“We can’t know exactly how the courts worked, but our gut feeling is that storage would have been short-term—on the order of hours to a few days, not for months at a time,” said Michael Savarese, a co-author of the study and a geologist from Florida Gulf Coast University, in the press release.
The watercourts were constructed between 1300 CE and 1400 CE, according to radiocarbon dating of the site. This timing coincides with major upgrades to a large dwelling known as the “house,” the presumed home of Caalus, a Calusa king who lived in the mid-16th century. This structure could house as many as 2,000 people and was the likely seat of power for “a long-lived corporate group” that dominated for roughly 500 years, according to the paper.
Ultimately, the researchers associated the construction of these watercourts with a burgeoning Calusa population, which consisted of around 20,000 individuals, and the emergence of complex political systems, as the study describes:
The creation of [food] surpluses required overcoming considerable challenges in terms of storage and distribution of products. Mound Key is located in a subtropical climate, which surely would have caused problems for maintaining the surplus stability and freshness, particularly with animal products. We suggest that the Calusa of Mound Key were able to solve this unique problem in a highly sophisticated manner, which partly involved keeping live fish in watercourt storage areas. The construction of these facilities would have likely required coordinated effort and collective buy-in from larger segments of society.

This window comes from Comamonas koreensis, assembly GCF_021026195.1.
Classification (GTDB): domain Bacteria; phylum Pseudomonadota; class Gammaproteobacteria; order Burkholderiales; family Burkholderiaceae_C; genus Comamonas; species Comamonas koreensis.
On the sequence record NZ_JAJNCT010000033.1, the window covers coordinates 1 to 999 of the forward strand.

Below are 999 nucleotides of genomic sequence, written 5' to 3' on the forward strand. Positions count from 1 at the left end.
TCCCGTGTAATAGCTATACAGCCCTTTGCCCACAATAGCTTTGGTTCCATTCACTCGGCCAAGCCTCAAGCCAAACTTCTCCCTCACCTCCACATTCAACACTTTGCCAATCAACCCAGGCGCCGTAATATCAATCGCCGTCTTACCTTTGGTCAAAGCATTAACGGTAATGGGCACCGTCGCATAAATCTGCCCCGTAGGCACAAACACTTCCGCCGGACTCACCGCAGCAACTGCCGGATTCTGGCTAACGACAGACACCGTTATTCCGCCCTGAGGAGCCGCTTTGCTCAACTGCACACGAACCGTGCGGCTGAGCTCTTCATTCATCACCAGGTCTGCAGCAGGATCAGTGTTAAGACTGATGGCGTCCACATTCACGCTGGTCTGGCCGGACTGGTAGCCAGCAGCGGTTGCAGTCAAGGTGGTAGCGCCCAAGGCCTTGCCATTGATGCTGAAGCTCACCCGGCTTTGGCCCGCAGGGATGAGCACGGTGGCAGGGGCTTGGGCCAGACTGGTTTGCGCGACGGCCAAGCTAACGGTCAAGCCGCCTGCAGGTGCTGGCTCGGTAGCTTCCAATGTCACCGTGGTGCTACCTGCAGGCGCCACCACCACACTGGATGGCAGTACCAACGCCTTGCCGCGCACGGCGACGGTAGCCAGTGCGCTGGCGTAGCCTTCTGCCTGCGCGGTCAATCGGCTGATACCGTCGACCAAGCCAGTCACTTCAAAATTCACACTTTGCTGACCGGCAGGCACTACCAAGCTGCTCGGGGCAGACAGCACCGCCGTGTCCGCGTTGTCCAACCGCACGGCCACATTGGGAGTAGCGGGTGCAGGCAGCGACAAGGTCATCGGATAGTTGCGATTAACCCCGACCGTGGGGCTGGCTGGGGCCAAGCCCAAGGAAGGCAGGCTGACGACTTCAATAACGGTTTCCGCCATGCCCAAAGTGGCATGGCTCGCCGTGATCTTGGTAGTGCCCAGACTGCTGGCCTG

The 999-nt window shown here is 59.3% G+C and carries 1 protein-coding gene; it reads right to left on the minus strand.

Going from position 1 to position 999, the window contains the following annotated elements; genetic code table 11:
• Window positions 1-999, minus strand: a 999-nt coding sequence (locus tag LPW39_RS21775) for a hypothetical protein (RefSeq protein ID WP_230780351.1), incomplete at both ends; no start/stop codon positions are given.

Equipped with an abundance of food, the Calusa were able to support large-scale labor projects, generous feasts, and the rise of other important institutions which “lead to greater investments in complex social and political formations,” according to the paper.
But it wouldn’t last. This civilization was at its peak when the first Europeans began to arrive in the New World, a development that upturned the Calusa and many other Native American groups.
Yet, the Calusa remain a rare example of a civilization attaining a high degree of sociopolitical complexity in the absence of agriculture. When done correctly, and as the Calusa demonstrated, fish can power an entire kingdom.